Three months in London and I have not been able to escape the madness that is X Factor.Â Saturday nights: the streets are empty, phones are going to voicemail and Twitter feeds are overflowing.Â Two days later, cats are having hour-long blow-for-blow debates about the outcome of the weekend’s show.Â I never gave Simon Cowell much thought in America, but around here, he holds weight… pounds, tons.
So… last weekend marked the finale of the show, featuring performances by Rihanna and Christina Aguliera, who in addition to performing duets with the finalists also did their own numbers promoting their latest projects.Â Personally I thought both performances were decent.Â Rihanna looked amazing… Christina looked… bigger, but she sang her ass off, which is why we love her.Â Nonetheless, both of them did their thing and bought out the typical sex appeal that most female artists do because.. well.. they’re female… and artists, right?Â Well apparently, for some, their performances were just too hot for the prime time, family X Factor.Â More than 1,000 viewers complained about the performances to officials at the Office of Communications (Ofcom), saying that it was just too saucy for their taste.Â Maybe I didn’t notice because to me they weren’t doing anything that we don’t see on MTV, YouTube, BET, **name that video channel..***.Â Have I just become immune to it, or is it what we’ve been taught to expect anyway from female artists?Â Can a woman be a successful artist without tapping into her sexuality or femininity in some way ?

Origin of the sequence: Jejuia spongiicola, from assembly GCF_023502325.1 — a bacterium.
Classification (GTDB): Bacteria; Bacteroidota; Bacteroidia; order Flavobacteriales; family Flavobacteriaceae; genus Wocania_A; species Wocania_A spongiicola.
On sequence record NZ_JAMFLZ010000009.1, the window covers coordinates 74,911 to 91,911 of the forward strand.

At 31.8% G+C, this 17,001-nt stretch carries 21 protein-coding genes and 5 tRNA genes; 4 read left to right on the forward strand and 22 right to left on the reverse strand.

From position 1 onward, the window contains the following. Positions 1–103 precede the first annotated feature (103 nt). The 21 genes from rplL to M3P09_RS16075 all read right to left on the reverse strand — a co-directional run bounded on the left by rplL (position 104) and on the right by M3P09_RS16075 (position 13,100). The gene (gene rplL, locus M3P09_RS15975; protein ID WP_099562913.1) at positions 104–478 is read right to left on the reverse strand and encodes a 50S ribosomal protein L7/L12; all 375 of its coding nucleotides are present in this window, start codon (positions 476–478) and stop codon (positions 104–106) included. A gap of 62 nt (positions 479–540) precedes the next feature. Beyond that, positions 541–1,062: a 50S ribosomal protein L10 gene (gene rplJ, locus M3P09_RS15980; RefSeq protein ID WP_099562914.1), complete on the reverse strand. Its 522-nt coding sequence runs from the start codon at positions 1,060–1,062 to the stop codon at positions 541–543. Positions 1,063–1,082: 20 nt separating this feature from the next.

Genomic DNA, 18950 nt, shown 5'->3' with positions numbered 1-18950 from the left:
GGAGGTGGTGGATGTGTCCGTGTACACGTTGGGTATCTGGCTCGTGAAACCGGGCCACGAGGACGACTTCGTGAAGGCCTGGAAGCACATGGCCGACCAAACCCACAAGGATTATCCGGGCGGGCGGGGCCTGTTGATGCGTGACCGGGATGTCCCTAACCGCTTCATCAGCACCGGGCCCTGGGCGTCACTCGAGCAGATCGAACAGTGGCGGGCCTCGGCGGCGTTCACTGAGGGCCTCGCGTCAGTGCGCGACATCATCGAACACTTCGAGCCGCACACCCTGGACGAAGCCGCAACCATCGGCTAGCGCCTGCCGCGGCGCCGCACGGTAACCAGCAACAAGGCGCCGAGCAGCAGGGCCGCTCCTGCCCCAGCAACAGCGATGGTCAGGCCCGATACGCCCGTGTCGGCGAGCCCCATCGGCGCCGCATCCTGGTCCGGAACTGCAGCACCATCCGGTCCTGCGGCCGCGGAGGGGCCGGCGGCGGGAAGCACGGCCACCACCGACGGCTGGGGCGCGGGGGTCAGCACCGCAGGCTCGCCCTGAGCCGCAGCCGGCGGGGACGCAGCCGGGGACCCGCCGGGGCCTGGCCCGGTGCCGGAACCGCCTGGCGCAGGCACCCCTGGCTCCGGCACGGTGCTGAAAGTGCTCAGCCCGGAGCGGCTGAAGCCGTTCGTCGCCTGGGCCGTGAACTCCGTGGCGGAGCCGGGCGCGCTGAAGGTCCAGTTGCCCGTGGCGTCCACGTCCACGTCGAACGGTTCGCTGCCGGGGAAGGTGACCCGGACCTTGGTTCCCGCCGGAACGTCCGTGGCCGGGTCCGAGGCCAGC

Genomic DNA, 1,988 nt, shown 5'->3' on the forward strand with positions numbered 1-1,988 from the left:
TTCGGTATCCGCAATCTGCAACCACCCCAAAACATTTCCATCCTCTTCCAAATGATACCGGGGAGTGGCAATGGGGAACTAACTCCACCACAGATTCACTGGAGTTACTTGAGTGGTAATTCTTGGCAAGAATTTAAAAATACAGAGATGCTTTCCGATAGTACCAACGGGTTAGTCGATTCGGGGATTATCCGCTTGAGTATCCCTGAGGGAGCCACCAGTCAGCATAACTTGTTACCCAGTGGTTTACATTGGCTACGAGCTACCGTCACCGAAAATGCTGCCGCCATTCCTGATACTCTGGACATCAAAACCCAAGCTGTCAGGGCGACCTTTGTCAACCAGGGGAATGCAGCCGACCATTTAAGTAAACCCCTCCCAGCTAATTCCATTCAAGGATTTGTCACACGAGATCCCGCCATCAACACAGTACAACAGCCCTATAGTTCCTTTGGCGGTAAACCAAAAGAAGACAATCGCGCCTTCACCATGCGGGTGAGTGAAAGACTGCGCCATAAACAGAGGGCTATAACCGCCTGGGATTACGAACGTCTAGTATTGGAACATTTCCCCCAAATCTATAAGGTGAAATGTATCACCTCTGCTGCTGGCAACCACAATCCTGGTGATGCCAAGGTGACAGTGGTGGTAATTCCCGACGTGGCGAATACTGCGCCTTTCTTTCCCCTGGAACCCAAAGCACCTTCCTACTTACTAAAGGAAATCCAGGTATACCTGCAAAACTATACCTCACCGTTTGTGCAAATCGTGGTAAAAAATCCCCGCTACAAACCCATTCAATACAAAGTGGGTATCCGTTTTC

Last Sunday, I participated in the 1st live Bloggers Delight recording at Rhum Jungle where a group of bloggers from around London discuss everything from social issues to current events.Â Since the event was the day after Ri Ri and XTina’s performances, of course this was the topic du jour.Â Eventually the discussion became one about female artists using sex to sell records—where we draw the line, and how some female artists use it well where others completely fail like Keri Hilson (poor girl).
From the beginning of time, female artists have exuded some level of sexuality– from Billie Holiday to En Vogue.Â Let’s face it, it sells records.Â But then there were always exceptions to the rule who shook it up and blurred the lines of what female artists were “supposed” to be.Â (Salute to Grace Jones, Annie Lennox, Ga-Ga and to an extent Janelle Monae.)Â But for the most part, they are the minorities.Â So, if you’re a new artist– attractive with a decent voice and no real fan base, unless you are extremely talented and you have some unique quality that will stand out, get ready to show a little skin, shake that bum, and flash that smile. Work it!
It’s interesting though.Â Where it works for Rihanna (who needs it) and Beyonce (who could be on an early Whitney Houston kick, but chooses the look of Apollonia 6 instead) it doesn’t work for the likes of Keri Hilson and Keily Williams, who both seemed to have lost their way somewhere along the line.
What do you think? Do you think XTina and Rihanna pushed the boundaries? I personally thought they looked great!
What role do you think sex ultimately plays in even our own acceptance of an artist–as women?
When Sexiness goes Wrong
From Cheetah Girls to…..
KIELY WILLIAMS – “Spectacular”